Systematics, Taxonomy, and Classification
Taxonomy is the classification of organisms, both plant and animal, based on their structural characteristics and evolutionary history.
Aristotle is credited with creating the first classification system more than 2,000 years ago. He classified living things as plant or animal according to their appearance. This system was expanded later by the Romans to be more specific down to the individual organism types, such as a cow or elm tree. As more organisms were identified and classified, more words were needed to separate similar organisms, such as two types of dog. So new organisms were classified by using lengthy descriptors, which eventually became cumbersome to use as more organisms created the need for more words. Carolus Linnaeus, a Swedish naturalist, began the struggle to classify all living things by proposing a binomial, or two-name system. In this model, the genus is the first name, and the species is the second name, with the first letter of the genus name always capitalized. Therefore, each organism is sorted by a genus, species classification, such as Homo sapien for man. Linnaeus also proposed to expand the genus-species nomenclature to include larger units of likeness, for recognizing extended degrees of kinship. Today, the categories are still based on Linnaeus's work. For example, the taxonomy for humans is the following:
Moving from domain to species, the organisms are more closely related, such that organisms in the same species have a greater degree of kinship than organisms that are similar only at their family level. For instance, both cats and humans are in the class Mammalia, but their pathways separate at that point because cats are in the order Carnivora, whereas humans are Primates. However, a grizzly bear, a black bear, and a polar bear are more closely related because they are in the same family: Ursidae. Further, grizzly bears and black bears are more closely related to each other than to the polar bear because the grizzly and black bear are in the same genus: Ursus, but the polar bear is not. Systematics operates to identify relative kinship and evolutionary intersects among species.
Examine the following classification chart. Which pair of organisms are most closely related?
Organisms 2 and 3 are most closely related because they have the same family name. Organism 2 is a lion, organism 3 is a common housecat, and organism 1 is a human.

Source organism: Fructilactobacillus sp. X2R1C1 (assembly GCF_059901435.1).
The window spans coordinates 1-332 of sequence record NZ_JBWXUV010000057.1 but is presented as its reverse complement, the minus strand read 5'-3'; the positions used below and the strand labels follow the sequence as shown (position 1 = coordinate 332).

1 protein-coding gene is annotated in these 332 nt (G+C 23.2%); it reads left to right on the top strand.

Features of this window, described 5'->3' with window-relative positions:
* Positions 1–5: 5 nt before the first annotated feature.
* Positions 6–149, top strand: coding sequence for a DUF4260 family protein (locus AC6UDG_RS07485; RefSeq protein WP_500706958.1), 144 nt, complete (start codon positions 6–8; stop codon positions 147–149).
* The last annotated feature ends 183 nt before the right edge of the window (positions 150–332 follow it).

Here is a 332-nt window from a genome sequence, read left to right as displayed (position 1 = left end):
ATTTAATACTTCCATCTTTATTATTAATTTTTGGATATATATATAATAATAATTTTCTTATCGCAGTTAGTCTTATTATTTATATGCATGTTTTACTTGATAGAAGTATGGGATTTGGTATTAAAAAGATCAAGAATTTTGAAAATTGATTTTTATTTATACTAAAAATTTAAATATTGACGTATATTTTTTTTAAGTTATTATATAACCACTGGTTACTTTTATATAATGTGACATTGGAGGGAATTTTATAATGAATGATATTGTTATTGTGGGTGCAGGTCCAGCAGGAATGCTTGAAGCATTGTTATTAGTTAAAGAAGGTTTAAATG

The binomial classification system proposed by Linnaeus allowed him and others to group organisms together based on common structures, functions, and resulting behaviors, which led to the science of taxonomy, or classification.
Often biologists use a taxonomic key, also known as a dichotomous key, to identify unknown organisms by their physical characteristics. Taxonomic keys work on a base-two premise: The organism either has the characteristic or does not. The resulting answer then directs the biologist to the next set of questions until all the characteristics have been accounted for and the organism is identified. The following Binomial classification illustration is a fictitious key that demonstrates the process.
Try using the following taxonomic key to identify which organism is a “dumlop.”
Backtracking from the dichotomous key, a dumlop is an organism that has more than two legs, is shaded, with a round head. Most dichotomous keys are quite lengthy, to account for all the features that a set of organisms may possess. The broadest keys begin at the kingdom level and proceed to the more specific genus and species levels.
Excerpted from The Complete Idiot's Guide to Biology © 2004 by Glen E. Moulton, Ed.D.. All rights reserved including the right of reproduction in whole or in part in any form. Used by arrangement with Alpha Books, a member of Penguin Group (USA) Inc.
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